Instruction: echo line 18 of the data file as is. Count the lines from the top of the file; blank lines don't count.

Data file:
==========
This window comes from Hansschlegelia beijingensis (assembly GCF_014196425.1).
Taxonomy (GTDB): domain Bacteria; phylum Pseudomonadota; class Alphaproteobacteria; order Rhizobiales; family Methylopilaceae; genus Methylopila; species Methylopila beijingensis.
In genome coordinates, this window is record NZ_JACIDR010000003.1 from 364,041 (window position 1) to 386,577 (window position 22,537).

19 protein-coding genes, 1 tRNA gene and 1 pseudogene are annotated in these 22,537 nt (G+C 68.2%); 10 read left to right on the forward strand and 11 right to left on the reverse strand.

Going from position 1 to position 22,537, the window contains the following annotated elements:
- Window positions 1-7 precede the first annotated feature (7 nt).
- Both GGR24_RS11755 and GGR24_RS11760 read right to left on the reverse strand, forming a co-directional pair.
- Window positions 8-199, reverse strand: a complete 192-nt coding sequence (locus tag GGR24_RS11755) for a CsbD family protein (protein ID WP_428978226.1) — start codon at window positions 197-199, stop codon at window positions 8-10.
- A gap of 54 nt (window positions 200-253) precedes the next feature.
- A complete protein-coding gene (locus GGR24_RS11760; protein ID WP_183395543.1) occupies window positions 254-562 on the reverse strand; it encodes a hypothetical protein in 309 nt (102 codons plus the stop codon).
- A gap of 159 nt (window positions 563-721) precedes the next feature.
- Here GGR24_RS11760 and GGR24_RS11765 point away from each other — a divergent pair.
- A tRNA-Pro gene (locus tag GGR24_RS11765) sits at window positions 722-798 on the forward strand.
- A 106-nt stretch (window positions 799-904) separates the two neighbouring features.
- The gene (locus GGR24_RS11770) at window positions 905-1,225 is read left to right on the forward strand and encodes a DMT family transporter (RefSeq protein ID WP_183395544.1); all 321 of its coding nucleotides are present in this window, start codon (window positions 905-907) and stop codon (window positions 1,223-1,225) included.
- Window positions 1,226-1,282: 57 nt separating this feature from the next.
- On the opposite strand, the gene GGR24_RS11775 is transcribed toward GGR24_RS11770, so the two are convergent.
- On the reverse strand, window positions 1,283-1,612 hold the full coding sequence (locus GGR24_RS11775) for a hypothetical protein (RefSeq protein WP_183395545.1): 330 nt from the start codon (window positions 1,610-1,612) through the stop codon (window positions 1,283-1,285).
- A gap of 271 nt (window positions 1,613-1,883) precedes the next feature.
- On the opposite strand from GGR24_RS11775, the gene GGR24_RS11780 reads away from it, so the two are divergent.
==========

- On the reverse strand, window positions 1,283-1,612 hold the full coding sequence (locus GGR24_RS11775) for a hypothetical protein (RefSeq protein WP_183395545.1): 330 nt from the start codon (window positions 1,610-1,612) through the stop codon (window positions 1,283-1,285).